© Copyright 2015 - FX Hometrader - All rights reserved. 

 Test Parameters   Back Test 1   Back Test 2
 Capital   $5000   $5000
 Risk Per Trade    2%  2%
 Break Even Point    0  30
 Trailing Stop    0  30 
 Risk Reward Ratio   2.5x stop and 1.5 X  stop 1X stop on all entries
 Profit after 1 month   $ 5315.00   $ 965.00
 Absolute Draw Down   $ 561.00    $ 966.00
 % Winning Trades    44.34%  63.44%
 Average Win   $144.68   $43.58
 Average Loss         $72.06    $63.98
     
 Largest Profit Trade   $510.40                 $120.40
Click to Enlarge Graphic Click to Enlarge Money Management Tutorial 2

Forex Money Management Tutorial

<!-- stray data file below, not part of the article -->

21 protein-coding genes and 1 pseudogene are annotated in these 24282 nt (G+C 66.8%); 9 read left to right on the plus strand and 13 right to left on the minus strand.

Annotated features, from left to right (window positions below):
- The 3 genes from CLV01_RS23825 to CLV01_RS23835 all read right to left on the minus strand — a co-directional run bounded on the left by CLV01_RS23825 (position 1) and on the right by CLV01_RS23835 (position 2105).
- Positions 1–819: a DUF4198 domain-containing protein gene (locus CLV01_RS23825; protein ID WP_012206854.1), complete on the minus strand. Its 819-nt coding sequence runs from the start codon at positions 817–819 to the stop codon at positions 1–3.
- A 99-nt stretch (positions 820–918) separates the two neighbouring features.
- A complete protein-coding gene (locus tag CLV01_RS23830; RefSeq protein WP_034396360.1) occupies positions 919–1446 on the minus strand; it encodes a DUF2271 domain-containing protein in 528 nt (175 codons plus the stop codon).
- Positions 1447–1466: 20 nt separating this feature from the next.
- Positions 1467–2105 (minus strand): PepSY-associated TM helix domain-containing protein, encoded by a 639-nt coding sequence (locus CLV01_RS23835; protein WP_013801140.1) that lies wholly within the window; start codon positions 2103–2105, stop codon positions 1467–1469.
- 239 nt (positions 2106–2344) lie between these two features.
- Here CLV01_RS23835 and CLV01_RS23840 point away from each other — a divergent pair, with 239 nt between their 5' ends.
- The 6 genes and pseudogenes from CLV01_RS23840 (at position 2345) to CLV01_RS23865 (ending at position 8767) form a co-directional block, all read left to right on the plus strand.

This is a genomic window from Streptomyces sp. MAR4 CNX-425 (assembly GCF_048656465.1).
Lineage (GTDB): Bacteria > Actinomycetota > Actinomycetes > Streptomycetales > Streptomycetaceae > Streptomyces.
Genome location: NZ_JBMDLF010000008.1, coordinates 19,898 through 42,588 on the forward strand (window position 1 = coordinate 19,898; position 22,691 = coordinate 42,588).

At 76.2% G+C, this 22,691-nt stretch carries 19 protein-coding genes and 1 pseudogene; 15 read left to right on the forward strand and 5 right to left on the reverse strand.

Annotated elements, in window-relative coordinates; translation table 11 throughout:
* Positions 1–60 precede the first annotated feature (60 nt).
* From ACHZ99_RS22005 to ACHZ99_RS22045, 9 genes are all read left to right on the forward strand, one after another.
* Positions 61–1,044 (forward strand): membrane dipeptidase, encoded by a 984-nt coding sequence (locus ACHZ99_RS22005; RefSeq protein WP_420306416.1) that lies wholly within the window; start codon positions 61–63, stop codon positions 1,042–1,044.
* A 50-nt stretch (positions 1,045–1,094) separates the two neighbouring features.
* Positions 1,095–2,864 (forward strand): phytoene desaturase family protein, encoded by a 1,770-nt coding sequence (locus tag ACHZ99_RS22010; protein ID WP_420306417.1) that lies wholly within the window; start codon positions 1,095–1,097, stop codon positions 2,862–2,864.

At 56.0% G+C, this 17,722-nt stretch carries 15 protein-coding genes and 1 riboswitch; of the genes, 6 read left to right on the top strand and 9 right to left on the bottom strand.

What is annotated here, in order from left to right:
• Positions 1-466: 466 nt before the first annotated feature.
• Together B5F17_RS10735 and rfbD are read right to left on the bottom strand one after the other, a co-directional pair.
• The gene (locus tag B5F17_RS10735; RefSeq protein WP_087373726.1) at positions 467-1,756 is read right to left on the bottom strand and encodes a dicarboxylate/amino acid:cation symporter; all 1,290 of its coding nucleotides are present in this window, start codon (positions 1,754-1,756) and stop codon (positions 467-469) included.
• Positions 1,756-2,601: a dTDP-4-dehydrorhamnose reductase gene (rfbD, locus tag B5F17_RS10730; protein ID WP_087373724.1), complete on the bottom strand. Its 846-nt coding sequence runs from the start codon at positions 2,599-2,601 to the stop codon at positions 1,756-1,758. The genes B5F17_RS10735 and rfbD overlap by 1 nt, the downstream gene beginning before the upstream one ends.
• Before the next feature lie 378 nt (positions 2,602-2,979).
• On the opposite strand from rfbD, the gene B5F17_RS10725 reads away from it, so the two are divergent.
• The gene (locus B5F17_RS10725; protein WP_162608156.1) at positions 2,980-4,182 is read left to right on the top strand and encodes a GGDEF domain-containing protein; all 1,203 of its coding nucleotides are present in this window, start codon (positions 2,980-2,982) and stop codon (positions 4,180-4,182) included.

Position sizing is probably the single most important factor affecting the profitability of most Forex traders. Many Forex traders pay mere lip service to the term money management and end up losing their hard earned money. To illustrate the point we have used a back test on our in house automated intra-day 15 min trading system that risks only 2% of capital per trade. The test runs over a 1 month period from 1st May to 31st May 2010, starting with $5000 capital. The profit limit is set to 2.5 times risk on the initial entry and 1.5 times risk on subsequent entries after each trend change. The trades are closed when one of three events occur in the market, profit target is hit, stop loss is triggered or the trend changes.   Let’s assume that two traders each learn and traded an identical trading strategy but used different money management principals. The above illustration will clearly show that the trader using the sound money management principals fared far better than the trader who did not. When we compare the results of the two back tests above we can see that the first test with the sound money management principals way outperformed the second back test where we limited the profit potential by adding a trailing stop, a break- even point and reduced the risk reward ratio to 1:1. In spite of test 2 having a far higher win to loss ratio at 63.44% wins compared to only a 44% winning trade ratio on test 1, we can gather from this that the better the risk to reward ratio the less  of times we have to win in order to be profitable. A good equity management should consist of the following elements. • First calculate the risk on each trade, limit your risk to 1 or 2 % of your total capital. • Calculate your risk to reward ratio per trade, which should be a minimum of 1.5 times your risk but preferably 2 times risk or higher. • Calculate your position or lot size according to the percentage you are prepared to risk o each trade. • Ensure you adjust your lot size for each trade before you enter the trade. • Never move your stop loss and increase the risk once you are in a trade, there will always be another trade. • If all the criteria don’t fit then rather skip the trade and wait for one that meets all your money management rules. • Ensure you have adequate capital, don’t put yourself under pressure by risking more than you should in order to meet your commitments. • Set up a spreadsheet that will quickly calculate your position size when you enter a trade. Summary 1.  By practicing good money management principles you do not have to win as often, simply because each win will be two to three times more than each loss. 2. By risking only a small amount of capital on each trade there should never be any stress in your trading as the loss would be a very small compared to your overall capital. 3. This then begs the question where do you place your stop loss in order to calculate your position size. To learn more see our next tutorial:  Where to place my Stop Loss.